Article  Google Scholar 

  17. Crawford, J., Cayley, C., Lovibond, P. F., Wilson, P. H., & Hartley, C. (2011). Percentile norms and accompanying interval estimates from an Australian general adult population sample for self-report mood scales (BAI, BDI, CRSD, CES-D, DASS, DASS-21, STAI-X, STAI-Y, SRDS, and SRAS). Australian Psychologist, 46(1), 3–14.

    Article  Google Scholar 

  18. Cromer, L. D., Stevens, C., DePrince, A. P., & Pears, K. (2006). The relationship between executive attention and dissociation in children. Journal of Trauma & Dissociation, 7(4), 135–153.

    PubMed  Article  PubMed Central  Google Scholar 

  19. D’Andrea, W., Ford, J., Stolbach, B., Spinazzola, J., & van der Kolk, B. A. (2012). Understanding interpersonal trauma in children: why we need a developmentally appropriate trauma diagnosis. American Journal of Orthopsychiatry, 82(2), 187–200.

    Article  Google Scholar 

  20. Dale, L. P., Carroll, L. E., Galen, G., Hayes, J. A., Webb, K. W., & Porges, S. W. (2009). Abuse history is related to autonomic regulation to mild exercise and psychological wellbeing. Applied Psychophysiology and Biofeedback, 34(4), 299–308.

    PubMed  Article  PubMed Central  Google Scholar 

  21. D’Andrea, W., Pole, N., DePierro, J., Freed, S., & Wallace, D. B. (2013). Heterogeneity of defensive responses after exposure to trauma: Blunted autonomic reactivity in response to startling sounds. International Journal of Psychophysiology, 90(1), 80–89.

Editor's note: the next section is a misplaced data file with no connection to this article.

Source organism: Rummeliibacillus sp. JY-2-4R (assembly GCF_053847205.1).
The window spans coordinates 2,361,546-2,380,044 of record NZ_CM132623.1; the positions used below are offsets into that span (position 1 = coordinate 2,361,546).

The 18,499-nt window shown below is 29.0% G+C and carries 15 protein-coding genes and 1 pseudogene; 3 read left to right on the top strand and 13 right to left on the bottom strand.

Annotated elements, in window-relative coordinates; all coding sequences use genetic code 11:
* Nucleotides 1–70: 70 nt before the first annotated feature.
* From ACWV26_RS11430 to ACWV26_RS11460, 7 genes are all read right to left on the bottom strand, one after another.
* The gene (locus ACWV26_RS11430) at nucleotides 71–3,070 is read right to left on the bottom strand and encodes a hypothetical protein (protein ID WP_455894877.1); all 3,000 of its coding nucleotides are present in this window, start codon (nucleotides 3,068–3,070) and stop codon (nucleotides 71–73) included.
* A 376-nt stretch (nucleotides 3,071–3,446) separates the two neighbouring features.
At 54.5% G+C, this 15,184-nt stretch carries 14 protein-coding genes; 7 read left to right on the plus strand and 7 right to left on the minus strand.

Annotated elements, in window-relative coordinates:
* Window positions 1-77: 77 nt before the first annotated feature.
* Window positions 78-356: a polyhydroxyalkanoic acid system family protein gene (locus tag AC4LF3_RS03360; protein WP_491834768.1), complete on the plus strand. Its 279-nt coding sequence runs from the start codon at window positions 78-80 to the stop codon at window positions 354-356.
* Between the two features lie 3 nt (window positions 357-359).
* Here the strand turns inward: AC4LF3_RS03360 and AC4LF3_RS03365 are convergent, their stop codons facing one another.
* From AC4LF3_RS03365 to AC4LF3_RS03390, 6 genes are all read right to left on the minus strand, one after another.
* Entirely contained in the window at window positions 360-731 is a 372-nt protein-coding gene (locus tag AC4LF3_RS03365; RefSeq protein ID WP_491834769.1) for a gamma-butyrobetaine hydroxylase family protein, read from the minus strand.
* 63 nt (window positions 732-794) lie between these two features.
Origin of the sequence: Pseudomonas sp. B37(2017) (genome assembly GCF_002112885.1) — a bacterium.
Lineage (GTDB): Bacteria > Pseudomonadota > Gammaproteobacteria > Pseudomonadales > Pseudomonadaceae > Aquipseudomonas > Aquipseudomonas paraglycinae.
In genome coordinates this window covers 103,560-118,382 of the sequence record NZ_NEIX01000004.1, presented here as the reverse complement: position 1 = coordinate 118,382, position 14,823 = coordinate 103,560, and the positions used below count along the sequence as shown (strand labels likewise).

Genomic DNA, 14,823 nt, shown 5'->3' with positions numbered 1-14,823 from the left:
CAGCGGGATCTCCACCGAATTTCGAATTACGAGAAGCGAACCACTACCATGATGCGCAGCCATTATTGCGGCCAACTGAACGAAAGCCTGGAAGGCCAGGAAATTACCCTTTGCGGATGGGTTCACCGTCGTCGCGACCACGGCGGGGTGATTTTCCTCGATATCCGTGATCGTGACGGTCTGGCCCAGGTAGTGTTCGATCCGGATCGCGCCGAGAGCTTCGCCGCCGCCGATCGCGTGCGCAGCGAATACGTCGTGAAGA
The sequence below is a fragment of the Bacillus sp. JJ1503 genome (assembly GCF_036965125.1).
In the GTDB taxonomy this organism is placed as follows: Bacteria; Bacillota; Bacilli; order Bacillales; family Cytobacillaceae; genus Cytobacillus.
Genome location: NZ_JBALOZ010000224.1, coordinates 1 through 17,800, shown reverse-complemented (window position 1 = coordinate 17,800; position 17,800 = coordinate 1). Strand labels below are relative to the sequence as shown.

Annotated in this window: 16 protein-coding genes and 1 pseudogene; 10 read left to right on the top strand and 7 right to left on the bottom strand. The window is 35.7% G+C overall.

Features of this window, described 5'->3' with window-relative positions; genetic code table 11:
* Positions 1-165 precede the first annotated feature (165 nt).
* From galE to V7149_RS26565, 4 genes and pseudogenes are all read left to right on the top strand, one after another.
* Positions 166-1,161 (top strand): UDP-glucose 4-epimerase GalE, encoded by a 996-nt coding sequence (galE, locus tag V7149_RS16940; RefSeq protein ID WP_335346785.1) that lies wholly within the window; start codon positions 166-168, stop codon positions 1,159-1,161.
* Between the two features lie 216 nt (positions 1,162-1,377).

PubMed  Article  PubMed Central  Google Scholar 

  22. De Bellis, M. D., & Zisk, A. (2014). The biological effects of childhood trauma. Child and Adolescent Psychiatric Clinics of North America, 23(2), 185–222.

    PubMed  PubMed Central  Article  Google Scholar 

  23. Demaree, H. A., & Everhart, D. E. (2004). Healthy high-hostiles: Reduced parasympathetic activity and decreased sympathovagal flexibility during negative emotional processing. Personality and Individual Differences, 36(2), 457–469.

    Article  Google Scholar 

  24. Dietrich, M., & Verdolini Abbott, K. (2008). Psychobiological framework of stress and voice. In K. Izdebski (Ed.) Emotions in the human voice: Foundations (pp. 159–178). San Diego, CA: Plural Publishing.

    Google Scholar 

  25. Fairbanks, G. (1960). The rainbow passage. Voice and articulation drillbook, 2nd edn. New York, NY: Harper and Brothers.

    Google Scholar